The milling cutter of this invention is preferably used for truing the wheelset of a railway vehicle. The term wheelset, as used herein, refers to workpiece such as a wheel or wheelset and includes, e.g., a single-wheel suspension in a truck. Thus, e.g., the device of this invention may be used with the workpieces disclosed in U.S. Pat. No. 5,349,862 (railway wheelset), U.S. Pat. No. 5,335,602 (two wheelset units containing a drive unit and a brake unit), U.S. Pat. No. 5,282,425 (a steerable truck with a pair of wheelsets supporting a pair of laterally spaced side frames), U.S. Pat. No. 5,263,420 (three driven wheelsets elastically supported in a frame), U.S. Pat. No. 5,044,458 (selectively engageable wheelset), U.S. Pat. No. 4,895,408 (truck wheelset), U.S. Pat. No. 4,802,418 (wheelset steering apparatus), U.S. Pat. Nos. 4,674,370, 4,445,439 (railroad vehicle truck with single wheelset), U.S. Pat. Nos. 4,445,439, 4,444,121, 4,424,750, 4,230,043, and the like. The disclosure of each of these United States patents is hereby incorporated by reference into this specification.
One typical wheelset which may be trued by the apparatus of this invention is disclosed in U.S. Pat. No. 4,033,209 of Theodor Dombrowski, the disclosure of which is hereby incorporated by reference into this specification. Referring to U.S. Pat. No. 4,033,209, and to FIGS. 1, 3, and 4 thereof, wheel set 20 has a shaft 23 and two wheels 25 and 26 fixedly connected to the shaft for rotation therewith. Each of wheels 25 and 26, in this embodiment, has a similar profile; for the sake of simplicity, the original profile of wheel 25 will be described.
Referring to FIG. 4 of U.S. Pat. No. 4,033,209, the profile 53 of the wheel 25 of Figure has the following successive zones: the wheel back 55, the wheel rim 56, the wheel rim fillet 57 with the center point 61, the tread surface 58, the chamfer 59, and the wheel front 60. The tread surface 58 is, in the section 63, inclined with a relatively small angle 64 relative to a horizontal line 65, whereas the outwardly adjoining section 67 has a greater angle 68 with respect to the horizontal line 65.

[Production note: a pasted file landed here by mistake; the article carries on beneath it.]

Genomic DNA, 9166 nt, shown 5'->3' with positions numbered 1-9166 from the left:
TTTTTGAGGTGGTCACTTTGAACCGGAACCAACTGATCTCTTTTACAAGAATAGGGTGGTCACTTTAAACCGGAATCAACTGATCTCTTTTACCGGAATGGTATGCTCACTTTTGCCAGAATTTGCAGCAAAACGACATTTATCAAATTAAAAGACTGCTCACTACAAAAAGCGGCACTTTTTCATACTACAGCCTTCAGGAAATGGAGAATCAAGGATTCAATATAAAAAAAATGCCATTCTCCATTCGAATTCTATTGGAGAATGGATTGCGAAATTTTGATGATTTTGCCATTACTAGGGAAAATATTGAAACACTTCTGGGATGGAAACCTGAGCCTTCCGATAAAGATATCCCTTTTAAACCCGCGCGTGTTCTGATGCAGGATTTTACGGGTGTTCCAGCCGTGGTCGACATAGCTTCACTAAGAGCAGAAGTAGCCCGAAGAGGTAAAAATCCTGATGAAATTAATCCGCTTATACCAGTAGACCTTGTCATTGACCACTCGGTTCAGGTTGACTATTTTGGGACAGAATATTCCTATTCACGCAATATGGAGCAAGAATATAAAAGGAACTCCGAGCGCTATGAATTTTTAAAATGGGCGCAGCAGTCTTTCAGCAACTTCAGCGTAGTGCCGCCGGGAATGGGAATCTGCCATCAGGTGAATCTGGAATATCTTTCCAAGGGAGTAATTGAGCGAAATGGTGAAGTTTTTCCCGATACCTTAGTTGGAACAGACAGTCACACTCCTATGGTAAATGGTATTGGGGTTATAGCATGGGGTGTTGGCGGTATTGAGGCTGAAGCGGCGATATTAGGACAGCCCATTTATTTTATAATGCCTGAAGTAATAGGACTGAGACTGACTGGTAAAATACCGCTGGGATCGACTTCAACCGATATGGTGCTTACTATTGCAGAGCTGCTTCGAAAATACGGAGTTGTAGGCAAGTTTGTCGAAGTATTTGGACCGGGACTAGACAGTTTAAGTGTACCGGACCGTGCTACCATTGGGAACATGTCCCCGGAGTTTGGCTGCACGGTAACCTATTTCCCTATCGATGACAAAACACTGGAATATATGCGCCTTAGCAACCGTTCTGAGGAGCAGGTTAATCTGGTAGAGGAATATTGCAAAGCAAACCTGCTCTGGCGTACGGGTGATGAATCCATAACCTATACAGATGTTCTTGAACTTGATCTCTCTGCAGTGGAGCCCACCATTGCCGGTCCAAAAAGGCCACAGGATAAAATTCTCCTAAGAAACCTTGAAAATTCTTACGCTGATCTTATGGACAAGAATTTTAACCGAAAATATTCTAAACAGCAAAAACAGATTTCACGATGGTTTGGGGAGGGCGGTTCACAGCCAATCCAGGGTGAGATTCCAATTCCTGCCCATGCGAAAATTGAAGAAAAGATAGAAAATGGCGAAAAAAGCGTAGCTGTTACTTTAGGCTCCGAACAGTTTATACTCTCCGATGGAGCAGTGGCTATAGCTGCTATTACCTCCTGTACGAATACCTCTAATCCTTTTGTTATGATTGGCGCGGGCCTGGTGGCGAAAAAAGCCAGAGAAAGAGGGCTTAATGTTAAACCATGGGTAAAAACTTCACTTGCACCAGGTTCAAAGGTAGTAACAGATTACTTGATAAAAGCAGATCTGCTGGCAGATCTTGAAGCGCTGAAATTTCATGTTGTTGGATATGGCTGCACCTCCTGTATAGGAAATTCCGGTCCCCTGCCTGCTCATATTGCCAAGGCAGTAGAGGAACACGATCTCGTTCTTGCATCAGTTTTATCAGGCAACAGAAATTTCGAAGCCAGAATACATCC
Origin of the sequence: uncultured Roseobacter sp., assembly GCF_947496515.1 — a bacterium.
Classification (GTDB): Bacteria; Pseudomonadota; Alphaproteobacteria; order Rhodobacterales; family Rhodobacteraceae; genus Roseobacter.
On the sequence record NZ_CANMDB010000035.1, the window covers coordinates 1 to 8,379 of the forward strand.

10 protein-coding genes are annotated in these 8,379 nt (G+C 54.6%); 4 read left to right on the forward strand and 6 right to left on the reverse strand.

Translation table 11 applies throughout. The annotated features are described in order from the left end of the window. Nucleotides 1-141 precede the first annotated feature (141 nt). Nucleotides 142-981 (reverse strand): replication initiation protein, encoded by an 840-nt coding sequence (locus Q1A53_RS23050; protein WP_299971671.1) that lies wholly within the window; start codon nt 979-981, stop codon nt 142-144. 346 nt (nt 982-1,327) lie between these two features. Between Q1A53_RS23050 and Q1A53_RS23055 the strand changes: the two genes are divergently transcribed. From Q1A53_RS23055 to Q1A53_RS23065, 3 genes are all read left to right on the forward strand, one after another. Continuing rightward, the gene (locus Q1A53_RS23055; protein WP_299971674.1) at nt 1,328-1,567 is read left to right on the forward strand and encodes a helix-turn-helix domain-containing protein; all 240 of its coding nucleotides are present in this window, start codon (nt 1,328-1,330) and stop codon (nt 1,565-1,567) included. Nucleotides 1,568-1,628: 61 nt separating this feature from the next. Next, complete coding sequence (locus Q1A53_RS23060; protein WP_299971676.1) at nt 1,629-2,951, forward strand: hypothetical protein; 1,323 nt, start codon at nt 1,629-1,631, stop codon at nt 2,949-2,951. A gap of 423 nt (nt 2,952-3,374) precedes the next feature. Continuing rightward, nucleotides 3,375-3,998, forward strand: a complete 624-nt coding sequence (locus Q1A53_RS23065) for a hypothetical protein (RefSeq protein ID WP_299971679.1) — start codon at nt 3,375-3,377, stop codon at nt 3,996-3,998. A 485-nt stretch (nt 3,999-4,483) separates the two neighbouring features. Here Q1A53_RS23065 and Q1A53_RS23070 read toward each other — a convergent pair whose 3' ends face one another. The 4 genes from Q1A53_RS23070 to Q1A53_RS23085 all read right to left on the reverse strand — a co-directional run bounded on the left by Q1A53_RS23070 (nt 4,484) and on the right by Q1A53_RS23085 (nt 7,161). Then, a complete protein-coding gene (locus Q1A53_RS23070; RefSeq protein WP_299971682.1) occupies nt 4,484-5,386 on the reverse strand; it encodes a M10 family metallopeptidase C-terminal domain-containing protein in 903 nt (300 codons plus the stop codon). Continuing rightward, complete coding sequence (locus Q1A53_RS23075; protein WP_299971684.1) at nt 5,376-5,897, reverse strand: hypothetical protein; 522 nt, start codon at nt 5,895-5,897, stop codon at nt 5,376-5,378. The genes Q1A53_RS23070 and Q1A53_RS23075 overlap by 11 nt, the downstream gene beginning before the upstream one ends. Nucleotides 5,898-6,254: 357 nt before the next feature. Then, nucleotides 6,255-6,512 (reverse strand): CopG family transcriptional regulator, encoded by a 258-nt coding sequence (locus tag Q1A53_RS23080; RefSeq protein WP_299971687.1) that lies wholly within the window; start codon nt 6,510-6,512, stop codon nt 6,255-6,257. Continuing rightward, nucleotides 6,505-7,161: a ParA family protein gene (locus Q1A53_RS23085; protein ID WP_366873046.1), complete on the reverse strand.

The wheel profile of U.S. Pat. No. 4,033,209, and the wheel profile depicted in FIG. 1 of this application, are not necessarily identical. The advantage of the apparatus and process of this invention is that, with only one milling cutter, both of these wheel profiles (and other wheel profiles) may be readily trued.
In one embodiment, shown schematically in FIG. 4, the milling cutter of this invention is utilized in an underfloor wheelset truing machine 14. One may utilize some or all of the structures of the underfloor wheelset truing machines of the prior art in the apparatus of this invention. Some of these underfloor wheelset truing devices are described below.
U.S. Pat. No. 4,033,209 of Theodor Dombrowski discloses an underfloor truing machine for remachining worn wheel profiles of a wheel set in a continuous operation, in which each wheel has a wheel rim at an inner end thereof. The machine includes a pair of rolls for supporting each wheel of the wheel set, the rolls of each pair of rolls being arranged spaced from each other substantially in a plane normal to the axis of the wheel set. The machine also includes a turning tool for machining the profile of each wheel arranged between the rolls of each pair of rolls, wherein each roll has a peripheral surface provided with an axially extending carrying zone and axially extending transfer zone following the carrying zone in a direction toward the center plane of the wheel set and being inclined with respect to a horizontal line at an angle greater than the inclination of the desired profile to be machined into a portion of the wheel opposite the transfer zone. The angle included between the transfer zone and the horizontal line is such that the radial distance between a point at an axial end of an active surface portion of the transfer zone facing the rim of the wheel in a plane including the wheel set axis and the roll axis from the opposite point of the desired wheel profile in said plane is equal to the maximum depth of a cut produced by the turning tool during one revolution of the wheel. The disclosure of this patent is hereby incorporated by reference into this specification.